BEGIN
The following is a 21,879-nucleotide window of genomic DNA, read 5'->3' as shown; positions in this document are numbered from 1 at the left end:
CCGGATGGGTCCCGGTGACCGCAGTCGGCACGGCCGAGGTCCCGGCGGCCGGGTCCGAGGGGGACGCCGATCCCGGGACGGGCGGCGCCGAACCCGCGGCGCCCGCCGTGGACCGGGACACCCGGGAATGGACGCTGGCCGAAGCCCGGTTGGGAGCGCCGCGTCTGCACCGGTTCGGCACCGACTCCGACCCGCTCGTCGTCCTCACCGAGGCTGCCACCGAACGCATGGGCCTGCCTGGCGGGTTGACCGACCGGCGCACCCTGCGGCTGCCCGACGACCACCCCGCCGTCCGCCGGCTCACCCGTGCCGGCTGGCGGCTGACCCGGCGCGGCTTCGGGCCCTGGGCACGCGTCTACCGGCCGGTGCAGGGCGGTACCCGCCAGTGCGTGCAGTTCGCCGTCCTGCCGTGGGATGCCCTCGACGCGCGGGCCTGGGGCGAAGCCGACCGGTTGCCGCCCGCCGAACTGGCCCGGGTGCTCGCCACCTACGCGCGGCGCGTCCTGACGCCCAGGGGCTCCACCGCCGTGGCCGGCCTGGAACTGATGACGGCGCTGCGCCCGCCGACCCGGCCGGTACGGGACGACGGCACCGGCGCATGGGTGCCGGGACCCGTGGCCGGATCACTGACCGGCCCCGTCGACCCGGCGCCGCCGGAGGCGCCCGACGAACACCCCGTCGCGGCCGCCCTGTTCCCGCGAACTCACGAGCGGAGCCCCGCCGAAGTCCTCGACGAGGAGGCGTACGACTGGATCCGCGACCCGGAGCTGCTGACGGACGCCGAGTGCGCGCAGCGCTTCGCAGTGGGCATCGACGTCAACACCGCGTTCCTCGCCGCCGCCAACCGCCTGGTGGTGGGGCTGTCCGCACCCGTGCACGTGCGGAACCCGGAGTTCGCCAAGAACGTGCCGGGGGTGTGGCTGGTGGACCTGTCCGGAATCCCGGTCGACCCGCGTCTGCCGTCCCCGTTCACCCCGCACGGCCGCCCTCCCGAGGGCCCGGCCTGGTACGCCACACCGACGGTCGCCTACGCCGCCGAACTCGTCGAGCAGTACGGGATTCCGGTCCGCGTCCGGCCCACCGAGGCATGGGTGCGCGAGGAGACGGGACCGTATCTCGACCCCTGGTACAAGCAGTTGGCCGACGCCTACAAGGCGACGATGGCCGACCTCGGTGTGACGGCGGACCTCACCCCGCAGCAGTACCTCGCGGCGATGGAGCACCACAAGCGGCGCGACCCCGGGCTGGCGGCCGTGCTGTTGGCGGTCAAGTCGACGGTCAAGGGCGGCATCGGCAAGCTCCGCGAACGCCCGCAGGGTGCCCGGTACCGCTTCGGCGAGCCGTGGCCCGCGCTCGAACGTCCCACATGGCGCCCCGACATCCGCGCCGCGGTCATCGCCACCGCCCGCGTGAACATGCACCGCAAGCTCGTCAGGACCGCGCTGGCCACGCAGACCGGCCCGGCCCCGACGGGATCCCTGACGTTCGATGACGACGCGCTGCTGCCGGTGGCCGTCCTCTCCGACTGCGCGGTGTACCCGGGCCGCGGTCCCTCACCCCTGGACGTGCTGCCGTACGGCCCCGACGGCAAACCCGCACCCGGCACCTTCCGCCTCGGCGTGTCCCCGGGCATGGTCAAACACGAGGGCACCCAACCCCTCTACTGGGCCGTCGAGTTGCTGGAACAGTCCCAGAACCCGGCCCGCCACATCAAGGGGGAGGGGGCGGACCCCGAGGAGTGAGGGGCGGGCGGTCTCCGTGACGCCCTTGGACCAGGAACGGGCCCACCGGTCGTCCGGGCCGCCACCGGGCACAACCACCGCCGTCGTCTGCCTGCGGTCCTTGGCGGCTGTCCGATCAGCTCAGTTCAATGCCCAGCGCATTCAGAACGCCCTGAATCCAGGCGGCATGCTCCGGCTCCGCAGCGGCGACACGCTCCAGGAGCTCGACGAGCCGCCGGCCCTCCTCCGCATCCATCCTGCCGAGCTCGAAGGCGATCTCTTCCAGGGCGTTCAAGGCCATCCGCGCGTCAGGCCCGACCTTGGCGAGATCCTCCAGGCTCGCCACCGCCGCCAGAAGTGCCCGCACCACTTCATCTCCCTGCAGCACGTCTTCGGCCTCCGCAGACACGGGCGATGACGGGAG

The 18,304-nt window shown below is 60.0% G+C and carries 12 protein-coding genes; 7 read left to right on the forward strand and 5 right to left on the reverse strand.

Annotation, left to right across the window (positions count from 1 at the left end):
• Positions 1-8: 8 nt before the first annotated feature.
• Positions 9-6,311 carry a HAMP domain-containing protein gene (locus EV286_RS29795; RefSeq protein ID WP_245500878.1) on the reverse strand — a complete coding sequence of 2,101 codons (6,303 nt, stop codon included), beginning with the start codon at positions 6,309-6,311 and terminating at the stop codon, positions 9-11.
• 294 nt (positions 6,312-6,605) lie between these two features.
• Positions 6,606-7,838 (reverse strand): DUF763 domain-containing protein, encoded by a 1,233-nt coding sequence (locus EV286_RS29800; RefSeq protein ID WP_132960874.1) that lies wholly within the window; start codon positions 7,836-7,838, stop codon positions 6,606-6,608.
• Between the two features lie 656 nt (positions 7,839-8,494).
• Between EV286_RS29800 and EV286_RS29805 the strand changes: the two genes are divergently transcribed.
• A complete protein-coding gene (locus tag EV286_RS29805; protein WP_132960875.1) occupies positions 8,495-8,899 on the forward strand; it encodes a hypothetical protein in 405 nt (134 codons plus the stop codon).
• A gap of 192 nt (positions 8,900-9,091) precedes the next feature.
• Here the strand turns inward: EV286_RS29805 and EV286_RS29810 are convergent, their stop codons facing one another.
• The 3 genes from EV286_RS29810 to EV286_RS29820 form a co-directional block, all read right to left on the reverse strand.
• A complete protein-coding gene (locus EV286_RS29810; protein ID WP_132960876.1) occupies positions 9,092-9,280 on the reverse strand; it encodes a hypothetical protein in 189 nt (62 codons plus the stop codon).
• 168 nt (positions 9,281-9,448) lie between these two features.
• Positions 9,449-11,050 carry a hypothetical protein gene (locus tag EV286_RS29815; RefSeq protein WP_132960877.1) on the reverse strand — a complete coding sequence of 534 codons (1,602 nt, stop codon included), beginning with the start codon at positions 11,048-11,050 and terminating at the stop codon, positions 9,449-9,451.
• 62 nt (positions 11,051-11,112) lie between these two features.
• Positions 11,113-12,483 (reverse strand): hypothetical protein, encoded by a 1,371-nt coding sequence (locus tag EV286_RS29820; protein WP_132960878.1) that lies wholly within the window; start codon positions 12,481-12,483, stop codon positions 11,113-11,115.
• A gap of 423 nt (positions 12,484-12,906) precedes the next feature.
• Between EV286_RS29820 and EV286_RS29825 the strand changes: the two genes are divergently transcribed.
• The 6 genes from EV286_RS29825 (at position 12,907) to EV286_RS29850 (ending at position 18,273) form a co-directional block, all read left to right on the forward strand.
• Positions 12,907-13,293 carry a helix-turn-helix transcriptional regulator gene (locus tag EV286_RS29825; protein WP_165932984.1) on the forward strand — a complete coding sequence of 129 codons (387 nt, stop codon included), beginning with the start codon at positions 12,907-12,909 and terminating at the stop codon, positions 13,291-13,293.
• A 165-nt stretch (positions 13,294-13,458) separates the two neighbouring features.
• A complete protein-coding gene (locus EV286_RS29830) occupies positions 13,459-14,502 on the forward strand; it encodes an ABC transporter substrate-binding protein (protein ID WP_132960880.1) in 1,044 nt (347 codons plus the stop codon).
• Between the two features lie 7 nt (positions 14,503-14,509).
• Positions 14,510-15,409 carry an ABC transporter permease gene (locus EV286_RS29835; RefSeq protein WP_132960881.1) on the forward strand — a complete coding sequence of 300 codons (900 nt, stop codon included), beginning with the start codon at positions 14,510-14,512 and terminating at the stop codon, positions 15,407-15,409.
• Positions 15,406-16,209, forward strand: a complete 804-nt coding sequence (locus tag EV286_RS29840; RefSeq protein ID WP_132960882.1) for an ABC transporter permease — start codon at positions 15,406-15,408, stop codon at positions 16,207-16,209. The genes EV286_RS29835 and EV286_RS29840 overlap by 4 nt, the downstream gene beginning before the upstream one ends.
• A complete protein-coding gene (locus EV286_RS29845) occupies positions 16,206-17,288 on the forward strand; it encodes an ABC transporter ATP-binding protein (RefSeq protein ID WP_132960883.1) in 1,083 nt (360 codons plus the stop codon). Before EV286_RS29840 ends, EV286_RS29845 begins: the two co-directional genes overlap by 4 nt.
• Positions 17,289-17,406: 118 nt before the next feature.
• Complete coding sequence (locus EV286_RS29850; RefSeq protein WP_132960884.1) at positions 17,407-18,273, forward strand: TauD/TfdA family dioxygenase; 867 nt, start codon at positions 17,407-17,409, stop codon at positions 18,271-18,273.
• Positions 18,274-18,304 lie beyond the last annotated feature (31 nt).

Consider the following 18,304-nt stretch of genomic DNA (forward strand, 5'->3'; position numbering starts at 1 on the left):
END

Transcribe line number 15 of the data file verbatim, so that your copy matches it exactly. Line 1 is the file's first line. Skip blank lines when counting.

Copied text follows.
• A complete protein-coding gene (locus EV286_RS29810; protein ID WP_132960876.1) occupies positions 9,092-9,280 on the reverse strand; it encodes a hypothetical protein in 189 nt (62 codons plus the stop codon).